Anotado en abril 14, martes 22:55 por ajchagnon ajchagnon | 4 observaciones | 0 comentarios | Deja un comentario

26 de abril de 2020

FJ8 April 22, 2020

On April 22, 2020 I went out into field at 2:30 for observations and completed the observation period at 4:00. The area I was taking observations in was in Georgia, VT. I centered my observations around mostly the yard and the swamp area behind it. The area was about 80% lawn, with a small pond bordering the lawn and stream running through. Attached to the pond is a marshy area of cattails and tall reeds and a few deciduous trees emerging from them. Behind the marshy area is a small stand of coniferous trees. Around the area is an industrial park that receives heavy traffic in and out, a busy state highway, and an interstate flowing by which causes noise from traffic. The weather in the field was colder about 39 degrees, overcast, and gusty heavy winds cooling the air down more. In the duration I was taking observations I saw one male Mallard sitting in the partially frozen over pond, one American Crow perched high in a tree above the swamp, four Red-winged Blackbirds in the tall cattails, and one American Robin on the lawn.

Anotado en abril 26, domingo 15:10 por ajchagnon ajchagnon | 4 observaciones | 0 comentarios | Deja un comentario

22 de abril de 2020

FJ 7 April 20, 2020

On April 20 at 3:30 pm I went out into the field for bird observations and completed the observation period at 5:00 pm. My place of choosing was close to home in Georgia, VT in walking distance but was centered around a thicket of trees nearby that I had recognized frequent bird activity in recently. The weather was 40 degrees and partly cloudy when I went out into the field that afternoon. The wind was gusty at about 10 mph. The wind chill made it a cold afternoon excursion. The area that I was in for my observation period was very thick with trees and shrubs. The thicket had many sumac trees and was in a low area with wet grounds, and many down trees. There was a ridge to one side that had pine trees at growing at the top. This area was high in car traffic with an interstate very close, and an access to an industrial park within 40 yards.

In the duration I was in the field I saw two Northern Cardinals, two Black-capped Chickadees, one House Sparrow, and two Red-winged Blackbirds. The two Northern Cardinals presented fascinating behaviors to watch. One male and one female being able to recognize from their striking red color of the male, and the muted red-brown color of the female were in a singing flurry darting from tree to tree which can be represented by mate selection. The male finally landed in a large tree and continued to sing while the female went out of sight. Before the two Northern Cardinals linked up the male was perched in the thicket on sumac trees singing where I first spotted them. The singing could be related to defending a territory and the area in which they were located was prime territory. In this area there were many things that could benefit a prime territory, with plenty of cover, plentiful food sources with many berry producing trees, and many down trees that could house insects. Because of the prime territory it could indicate that this bird has a higher fitness than others of his species.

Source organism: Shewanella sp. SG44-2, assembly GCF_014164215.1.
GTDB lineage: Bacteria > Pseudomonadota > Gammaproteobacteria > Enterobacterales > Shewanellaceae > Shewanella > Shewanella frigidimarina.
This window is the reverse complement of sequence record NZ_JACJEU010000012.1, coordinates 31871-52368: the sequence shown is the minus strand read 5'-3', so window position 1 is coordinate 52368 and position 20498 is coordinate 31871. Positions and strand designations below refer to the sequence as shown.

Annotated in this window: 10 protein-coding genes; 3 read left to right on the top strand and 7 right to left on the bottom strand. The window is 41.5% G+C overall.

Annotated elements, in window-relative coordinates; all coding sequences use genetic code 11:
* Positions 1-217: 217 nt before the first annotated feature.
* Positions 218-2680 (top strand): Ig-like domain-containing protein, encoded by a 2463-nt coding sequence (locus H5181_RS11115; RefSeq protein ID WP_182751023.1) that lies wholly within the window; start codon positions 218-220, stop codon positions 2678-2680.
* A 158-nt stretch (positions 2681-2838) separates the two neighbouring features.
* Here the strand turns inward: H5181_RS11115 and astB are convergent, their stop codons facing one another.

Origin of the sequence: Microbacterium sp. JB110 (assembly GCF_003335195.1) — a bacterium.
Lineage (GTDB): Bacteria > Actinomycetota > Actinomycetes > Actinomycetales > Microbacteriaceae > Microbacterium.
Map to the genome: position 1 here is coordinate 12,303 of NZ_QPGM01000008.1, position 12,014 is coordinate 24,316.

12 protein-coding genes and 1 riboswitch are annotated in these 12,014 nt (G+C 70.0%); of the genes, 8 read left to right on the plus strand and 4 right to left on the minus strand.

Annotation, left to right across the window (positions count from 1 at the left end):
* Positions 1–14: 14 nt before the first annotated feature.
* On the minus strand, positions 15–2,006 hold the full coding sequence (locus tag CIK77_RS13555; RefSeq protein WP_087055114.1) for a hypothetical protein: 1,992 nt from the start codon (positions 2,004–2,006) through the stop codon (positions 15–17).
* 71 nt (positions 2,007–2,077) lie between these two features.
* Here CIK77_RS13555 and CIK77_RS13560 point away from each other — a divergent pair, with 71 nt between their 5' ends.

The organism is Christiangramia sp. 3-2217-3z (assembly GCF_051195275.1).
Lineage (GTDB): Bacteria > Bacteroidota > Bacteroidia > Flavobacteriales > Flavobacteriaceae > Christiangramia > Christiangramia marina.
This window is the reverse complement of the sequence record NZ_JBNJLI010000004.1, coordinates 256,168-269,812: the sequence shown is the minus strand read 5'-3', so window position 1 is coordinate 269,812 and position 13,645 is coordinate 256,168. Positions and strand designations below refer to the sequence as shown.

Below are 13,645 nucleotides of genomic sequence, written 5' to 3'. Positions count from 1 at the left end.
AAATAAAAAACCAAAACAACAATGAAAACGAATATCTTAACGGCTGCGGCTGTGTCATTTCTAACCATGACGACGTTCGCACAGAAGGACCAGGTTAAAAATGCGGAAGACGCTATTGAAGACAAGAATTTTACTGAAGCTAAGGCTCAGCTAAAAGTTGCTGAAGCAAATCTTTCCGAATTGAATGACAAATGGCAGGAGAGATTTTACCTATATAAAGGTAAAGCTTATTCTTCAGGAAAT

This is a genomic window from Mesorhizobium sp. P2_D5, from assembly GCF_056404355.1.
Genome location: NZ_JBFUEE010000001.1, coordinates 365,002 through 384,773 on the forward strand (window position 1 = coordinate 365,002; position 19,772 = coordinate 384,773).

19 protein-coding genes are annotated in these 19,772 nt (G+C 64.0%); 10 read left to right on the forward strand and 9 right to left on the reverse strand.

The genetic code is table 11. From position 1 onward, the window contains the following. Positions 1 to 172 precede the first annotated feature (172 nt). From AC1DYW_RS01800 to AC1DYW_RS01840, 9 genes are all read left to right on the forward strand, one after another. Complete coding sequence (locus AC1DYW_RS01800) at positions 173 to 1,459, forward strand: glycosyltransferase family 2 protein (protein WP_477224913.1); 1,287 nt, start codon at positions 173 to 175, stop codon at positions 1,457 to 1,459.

The Red-winged Blackbirds seen in the duration of the field prefer a different habitat preference than the Northern Cardinals viewed as well. As the Northern Cardinals appear to prefer to nest in thickets, a Red-winged Blackbird would prefer to nest in cattails or tall reeds. There are cattails and tall reeds located very close to where my observation area was for the day where a Red-winged Blackbird may nest. The nest is built by the female and built from stringy vegetation like grasses or stocks and pieces of the cattails and reed that can be gathered within the nesting area of the cattails and reeds.

Mini Activity:
https://docs.google.com/document/d/1Cy0hdzHyxyOG7a9TJIDznojIrp_lo66zqExKtq5fzMA/edit

Anotado en abril 22, miércoles 19:06 por ajchagnon ajchagnon | 4 observaciones | 0 comentarios | Deja un comentario